Deliveroo: A pea shooter may be Amazon’s Trojan horse
Amazon’s recent investment in British food delivery company Deliveroo late last week is being widely hailed as a “shot across the bow” of Uber Eats, Grubhub, and a bevy of other mobile food delivery market players, but it is much more than that.
Amazon makes very few moves without a long-term plan and would not need to use a pea shooter when it has weapons of mass destruction via a massive war chest of money at its disposal. Further, Amazon is not shy about making big moves to support its long-term strategic initiatives, like its purchase of Whole Foods in 2017, a move that is still wreaking havoc on the grocery sector. So if the company’s goal was to dominate, or even make waves, in the food delivery vertical, it would have made a much broader move than this venture.
Instead, this move is another foray into last-mile logistics for the eCommerce giant as it continues its quest to own the customer experience from “mouse click to doorbell ring”, and an inexpensive way to achieve that following one of the company’s core mantras of frugality.
Amazon could have just purchased Deliveroo outright (the food delivery company was valued at $2 billion in 2017), but instead it is taking a lighter touch. That is consistent with other moves of this type such as its investments in Atlas Air, Air Transport, and autonomous driving startups Rivian and Aurora, and its partnership with self-driving truck startup Embark to handle some of its cargo shipments. All of these moves are about shoring up the control, customer experience, and logistics of getting shipments to their customers.
Amazon is a “test and learn” culture. Every program and change to the customer experience goes through a rigorous series of tests and refinements before it’s announced, or sometimes even seen, in the outside world. This new partnership with Deliveroo gives Amazon insights into the core workings and logistics of real-time home delivery when time is a factor (hot food) without having to enter the business itself. It can then take those learnings back to the mothership and integrate them into its own processes, or use the intelligence gathered to make an acquisition to fold into the company like it did with the robotics company Kiva in 2012.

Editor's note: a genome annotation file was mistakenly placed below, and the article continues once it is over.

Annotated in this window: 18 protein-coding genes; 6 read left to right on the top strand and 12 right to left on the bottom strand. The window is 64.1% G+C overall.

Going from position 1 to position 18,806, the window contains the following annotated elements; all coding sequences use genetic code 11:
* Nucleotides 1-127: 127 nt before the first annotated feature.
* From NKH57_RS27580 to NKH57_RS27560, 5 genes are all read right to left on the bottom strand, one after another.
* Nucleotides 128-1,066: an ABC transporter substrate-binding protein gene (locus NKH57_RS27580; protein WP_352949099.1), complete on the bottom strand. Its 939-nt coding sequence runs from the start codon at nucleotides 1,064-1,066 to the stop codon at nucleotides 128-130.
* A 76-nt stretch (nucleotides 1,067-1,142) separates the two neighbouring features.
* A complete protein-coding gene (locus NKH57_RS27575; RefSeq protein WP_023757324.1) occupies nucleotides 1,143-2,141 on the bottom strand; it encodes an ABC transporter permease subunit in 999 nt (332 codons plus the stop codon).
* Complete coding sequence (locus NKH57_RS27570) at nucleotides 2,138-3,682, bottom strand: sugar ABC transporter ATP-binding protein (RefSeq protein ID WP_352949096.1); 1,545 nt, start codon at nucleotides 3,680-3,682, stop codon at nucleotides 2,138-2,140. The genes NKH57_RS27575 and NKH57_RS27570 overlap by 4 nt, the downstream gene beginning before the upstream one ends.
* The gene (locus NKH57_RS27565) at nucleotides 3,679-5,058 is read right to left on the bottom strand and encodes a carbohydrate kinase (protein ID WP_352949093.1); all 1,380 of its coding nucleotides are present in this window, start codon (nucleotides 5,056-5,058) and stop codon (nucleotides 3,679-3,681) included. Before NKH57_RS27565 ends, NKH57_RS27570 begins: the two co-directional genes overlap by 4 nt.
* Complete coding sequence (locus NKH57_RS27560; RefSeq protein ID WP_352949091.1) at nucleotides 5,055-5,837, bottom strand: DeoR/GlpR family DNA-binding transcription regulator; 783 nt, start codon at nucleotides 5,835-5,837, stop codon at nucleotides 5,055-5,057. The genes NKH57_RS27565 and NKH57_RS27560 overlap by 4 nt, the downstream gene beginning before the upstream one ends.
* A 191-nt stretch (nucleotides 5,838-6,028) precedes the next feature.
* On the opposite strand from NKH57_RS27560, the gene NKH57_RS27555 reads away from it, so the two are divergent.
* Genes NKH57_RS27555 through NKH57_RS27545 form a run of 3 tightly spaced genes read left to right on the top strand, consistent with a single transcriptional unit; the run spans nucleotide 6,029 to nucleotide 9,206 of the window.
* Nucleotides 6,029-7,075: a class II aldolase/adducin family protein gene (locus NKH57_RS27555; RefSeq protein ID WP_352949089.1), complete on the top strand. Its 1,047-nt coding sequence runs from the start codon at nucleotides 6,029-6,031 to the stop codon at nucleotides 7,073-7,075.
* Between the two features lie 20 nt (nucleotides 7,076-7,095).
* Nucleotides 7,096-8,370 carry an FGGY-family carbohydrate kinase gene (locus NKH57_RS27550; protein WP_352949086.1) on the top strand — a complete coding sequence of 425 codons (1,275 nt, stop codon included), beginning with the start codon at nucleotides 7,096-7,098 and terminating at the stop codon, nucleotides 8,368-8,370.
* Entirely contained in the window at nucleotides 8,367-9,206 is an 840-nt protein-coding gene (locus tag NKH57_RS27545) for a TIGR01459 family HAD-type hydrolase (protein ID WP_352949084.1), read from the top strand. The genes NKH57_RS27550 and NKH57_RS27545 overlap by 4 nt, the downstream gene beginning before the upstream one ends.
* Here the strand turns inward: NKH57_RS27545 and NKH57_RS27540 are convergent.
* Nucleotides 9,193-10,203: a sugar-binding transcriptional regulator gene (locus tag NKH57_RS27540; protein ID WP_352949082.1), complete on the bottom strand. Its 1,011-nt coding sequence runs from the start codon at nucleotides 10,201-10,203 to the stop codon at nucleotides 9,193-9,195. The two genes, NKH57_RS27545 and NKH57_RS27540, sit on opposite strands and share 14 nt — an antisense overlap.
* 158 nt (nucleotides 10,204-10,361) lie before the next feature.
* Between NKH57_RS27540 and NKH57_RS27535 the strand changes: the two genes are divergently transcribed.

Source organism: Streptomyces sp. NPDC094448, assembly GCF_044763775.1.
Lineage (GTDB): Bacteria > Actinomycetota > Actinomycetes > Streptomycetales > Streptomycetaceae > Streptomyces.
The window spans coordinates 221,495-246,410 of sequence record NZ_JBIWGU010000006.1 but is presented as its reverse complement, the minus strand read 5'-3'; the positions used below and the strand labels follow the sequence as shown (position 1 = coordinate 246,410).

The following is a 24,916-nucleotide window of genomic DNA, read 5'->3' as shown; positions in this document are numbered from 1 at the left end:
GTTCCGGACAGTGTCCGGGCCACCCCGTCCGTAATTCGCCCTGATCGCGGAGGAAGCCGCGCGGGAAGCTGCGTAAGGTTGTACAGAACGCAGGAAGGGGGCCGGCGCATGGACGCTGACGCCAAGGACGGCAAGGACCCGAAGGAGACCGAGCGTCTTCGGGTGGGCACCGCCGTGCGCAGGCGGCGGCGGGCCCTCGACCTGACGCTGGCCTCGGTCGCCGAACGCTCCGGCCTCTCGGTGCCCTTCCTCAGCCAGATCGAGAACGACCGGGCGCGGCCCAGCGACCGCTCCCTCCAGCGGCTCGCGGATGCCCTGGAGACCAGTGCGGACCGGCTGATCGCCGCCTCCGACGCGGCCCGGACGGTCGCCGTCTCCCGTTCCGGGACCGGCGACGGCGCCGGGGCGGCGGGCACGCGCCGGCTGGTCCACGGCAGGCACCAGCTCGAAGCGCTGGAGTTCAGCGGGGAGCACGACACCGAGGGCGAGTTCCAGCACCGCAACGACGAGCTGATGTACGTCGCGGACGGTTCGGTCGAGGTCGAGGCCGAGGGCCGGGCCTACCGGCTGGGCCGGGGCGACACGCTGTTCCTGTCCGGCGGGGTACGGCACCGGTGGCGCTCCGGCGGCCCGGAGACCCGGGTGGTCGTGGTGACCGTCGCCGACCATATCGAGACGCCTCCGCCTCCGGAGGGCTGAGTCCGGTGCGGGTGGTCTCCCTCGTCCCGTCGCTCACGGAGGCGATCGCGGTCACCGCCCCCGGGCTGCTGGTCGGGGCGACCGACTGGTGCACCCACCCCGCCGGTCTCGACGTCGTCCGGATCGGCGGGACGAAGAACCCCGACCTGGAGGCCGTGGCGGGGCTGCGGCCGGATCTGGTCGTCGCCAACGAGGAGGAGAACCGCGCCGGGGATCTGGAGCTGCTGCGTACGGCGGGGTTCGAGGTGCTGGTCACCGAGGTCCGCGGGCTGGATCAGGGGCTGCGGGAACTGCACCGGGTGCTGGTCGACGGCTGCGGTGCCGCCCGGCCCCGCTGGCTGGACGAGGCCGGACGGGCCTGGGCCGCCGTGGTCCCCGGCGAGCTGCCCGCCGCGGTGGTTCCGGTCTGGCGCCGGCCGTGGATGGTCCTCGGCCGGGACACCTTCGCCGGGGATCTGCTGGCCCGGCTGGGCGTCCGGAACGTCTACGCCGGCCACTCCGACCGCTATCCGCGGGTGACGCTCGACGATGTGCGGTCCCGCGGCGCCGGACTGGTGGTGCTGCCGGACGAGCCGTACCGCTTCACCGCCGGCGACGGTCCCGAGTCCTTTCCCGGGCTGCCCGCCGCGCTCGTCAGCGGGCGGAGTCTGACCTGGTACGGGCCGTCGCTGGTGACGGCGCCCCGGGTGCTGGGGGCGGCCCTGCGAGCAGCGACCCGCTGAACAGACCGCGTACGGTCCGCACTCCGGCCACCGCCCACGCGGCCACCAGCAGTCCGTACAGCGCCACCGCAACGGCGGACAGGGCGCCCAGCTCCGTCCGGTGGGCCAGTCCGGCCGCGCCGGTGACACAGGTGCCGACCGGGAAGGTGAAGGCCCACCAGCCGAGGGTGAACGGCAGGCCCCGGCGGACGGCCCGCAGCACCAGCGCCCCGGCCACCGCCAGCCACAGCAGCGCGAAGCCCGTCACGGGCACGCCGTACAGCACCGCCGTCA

The eCommerce giant announced in its earnings call this month that it would extend one-day shipping across the US to its Prime customers with an $800 million investment. This move sent jolts through the eCommerce world, forcing rival Walmart to make a similar announcement shortly after, and other companies will no doubt follow suit. Amazon already served many of its markets with this shipment offering, so expanding it was more about squeezing its competitors than it was about winning new customers. By forcing the competition to spend money defensively to keep up rather than innovating on their own terms and timelines, Amazon is driving the bus here. Most companies desperately need to transform themselves digitally to meet rising customer expectations, and keeping up with new table stakes for online delivery makes it more difficult to focus on anything else.
Most of Amazon’s competition was initially built for a pick-up-in-store model and not for a ship-to-home model. As a result, large players like Target and Walmart have had to move faster to continue to meet the expectations of customers satisfied with Amazon’s initial two-day free shipping promise. This move to one-day shipping is merely the next chapter. Prime Now, Amazon’s one-hour delivery service, went from concept to delivery in less than four months, and from its first delivery to covering 88 major cities in the US in just over two years.
Amazon’s investment in Deliveroo is not about food, or even returns on its investment, but rather it is about learning how to get products to customers even faster, and how to do it using a distributed network of workers who are not Amazon employees. Before we know it, two-day shipping will seem as antiquated as a rotary phone, and anything less than 30 minutes will seem like an inconvenience. Amazon’s competition will be hard-pressed to meet these expectations, and once again we’ll be in the era of “get it on Amazon” and all other companies will just be “everything else.”
It’s a brilliant Trojan horse move.
Jon Reily is Vice President, Global Commerce Strategy Lead at digital consultancy Publicis Sapient. He was previously head of eCommerce at Amazon.